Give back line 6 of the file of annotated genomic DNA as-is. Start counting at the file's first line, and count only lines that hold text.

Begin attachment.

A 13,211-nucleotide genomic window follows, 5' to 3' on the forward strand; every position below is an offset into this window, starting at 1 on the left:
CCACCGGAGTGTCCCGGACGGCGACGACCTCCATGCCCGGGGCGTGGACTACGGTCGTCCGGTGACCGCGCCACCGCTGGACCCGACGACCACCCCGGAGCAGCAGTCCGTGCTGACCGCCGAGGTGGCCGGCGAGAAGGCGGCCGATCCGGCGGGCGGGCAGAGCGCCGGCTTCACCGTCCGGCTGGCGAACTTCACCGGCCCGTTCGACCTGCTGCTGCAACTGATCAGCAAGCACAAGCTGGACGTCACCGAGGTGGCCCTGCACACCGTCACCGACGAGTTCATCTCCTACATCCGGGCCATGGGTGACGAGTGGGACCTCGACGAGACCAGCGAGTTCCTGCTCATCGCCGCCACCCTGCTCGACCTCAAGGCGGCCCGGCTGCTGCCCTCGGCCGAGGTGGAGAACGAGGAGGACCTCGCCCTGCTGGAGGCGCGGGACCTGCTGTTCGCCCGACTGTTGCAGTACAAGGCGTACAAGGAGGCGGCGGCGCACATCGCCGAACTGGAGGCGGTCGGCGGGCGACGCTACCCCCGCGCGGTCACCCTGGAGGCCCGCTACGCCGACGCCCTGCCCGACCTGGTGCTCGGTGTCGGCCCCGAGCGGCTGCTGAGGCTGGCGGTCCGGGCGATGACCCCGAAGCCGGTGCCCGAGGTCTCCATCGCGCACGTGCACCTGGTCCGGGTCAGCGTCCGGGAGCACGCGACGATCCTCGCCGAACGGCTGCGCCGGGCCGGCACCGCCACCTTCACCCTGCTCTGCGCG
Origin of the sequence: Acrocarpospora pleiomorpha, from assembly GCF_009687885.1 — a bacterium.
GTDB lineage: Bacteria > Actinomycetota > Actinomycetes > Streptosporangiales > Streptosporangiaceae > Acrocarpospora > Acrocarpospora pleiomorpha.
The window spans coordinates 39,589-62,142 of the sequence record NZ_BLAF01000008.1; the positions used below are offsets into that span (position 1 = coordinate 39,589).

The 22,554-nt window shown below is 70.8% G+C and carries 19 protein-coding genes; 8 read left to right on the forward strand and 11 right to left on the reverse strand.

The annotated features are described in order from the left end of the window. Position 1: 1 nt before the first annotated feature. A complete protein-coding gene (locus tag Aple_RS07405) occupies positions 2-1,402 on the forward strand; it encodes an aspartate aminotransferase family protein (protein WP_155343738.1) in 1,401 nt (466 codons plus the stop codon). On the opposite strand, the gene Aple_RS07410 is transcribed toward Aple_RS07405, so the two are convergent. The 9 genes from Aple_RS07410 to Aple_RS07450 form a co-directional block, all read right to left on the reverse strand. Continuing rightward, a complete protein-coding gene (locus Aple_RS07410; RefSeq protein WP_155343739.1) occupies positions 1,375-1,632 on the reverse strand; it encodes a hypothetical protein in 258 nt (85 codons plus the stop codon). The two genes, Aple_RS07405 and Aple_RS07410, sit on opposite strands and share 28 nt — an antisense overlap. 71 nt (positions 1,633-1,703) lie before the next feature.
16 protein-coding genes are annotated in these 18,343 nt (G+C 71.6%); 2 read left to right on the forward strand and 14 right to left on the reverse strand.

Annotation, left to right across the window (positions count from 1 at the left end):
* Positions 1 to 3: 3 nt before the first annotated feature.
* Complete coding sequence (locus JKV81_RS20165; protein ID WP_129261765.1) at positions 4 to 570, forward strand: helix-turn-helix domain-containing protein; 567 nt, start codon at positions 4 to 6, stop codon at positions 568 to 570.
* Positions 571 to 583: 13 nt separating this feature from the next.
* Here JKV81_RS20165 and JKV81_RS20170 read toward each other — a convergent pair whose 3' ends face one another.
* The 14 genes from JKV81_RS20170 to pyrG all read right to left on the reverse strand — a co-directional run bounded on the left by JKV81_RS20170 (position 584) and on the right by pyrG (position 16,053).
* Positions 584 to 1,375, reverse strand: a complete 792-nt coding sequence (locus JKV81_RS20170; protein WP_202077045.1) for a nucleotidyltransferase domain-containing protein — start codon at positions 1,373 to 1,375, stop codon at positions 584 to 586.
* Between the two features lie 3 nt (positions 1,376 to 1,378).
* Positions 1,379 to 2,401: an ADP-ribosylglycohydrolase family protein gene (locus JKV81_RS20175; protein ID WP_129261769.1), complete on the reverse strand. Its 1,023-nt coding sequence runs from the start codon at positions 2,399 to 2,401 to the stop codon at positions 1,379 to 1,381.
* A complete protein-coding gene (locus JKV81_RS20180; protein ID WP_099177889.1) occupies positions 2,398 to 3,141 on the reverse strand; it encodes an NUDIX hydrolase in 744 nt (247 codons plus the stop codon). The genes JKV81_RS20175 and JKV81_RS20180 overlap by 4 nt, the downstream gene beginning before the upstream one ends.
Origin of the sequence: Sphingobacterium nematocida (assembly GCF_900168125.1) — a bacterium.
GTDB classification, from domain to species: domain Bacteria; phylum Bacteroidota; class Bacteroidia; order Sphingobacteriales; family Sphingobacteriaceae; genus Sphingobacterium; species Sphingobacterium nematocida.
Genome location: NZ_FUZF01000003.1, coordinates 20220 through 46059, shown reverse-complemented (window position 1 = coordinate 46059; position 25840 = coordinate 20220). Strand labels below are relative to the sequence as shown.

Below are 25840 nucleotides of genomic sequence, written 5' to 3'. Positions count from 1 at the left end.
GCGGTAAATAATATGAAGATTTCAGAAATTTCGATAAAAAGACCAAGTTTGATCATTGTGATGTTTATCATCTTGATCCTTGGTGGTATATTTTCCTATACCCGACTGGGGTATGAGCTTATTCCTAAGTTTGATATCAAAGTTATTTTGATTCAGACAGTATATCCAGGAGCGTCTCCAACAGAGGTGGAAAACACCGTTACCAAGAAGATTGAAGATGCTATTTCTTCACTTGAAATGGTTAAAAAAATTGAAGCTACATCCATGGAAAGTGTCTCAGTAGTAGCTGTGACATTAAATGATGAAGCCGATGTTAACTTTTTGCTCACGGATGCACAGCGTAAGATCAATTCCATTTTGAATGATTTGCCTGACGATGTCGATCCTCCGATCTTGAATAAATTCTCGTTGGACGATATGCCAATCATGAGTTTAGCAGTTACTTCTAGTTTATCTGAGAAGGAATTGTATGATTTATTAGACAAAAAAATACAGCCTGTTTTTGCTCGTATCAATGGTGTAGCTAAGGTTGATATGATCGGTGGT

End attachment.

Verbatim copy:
The 22,554-nt window shown below is 70.8% G+C and carries 19 protein-coding genes; 8 read left to right on the forward strand and 11 right to left on the reverse strand.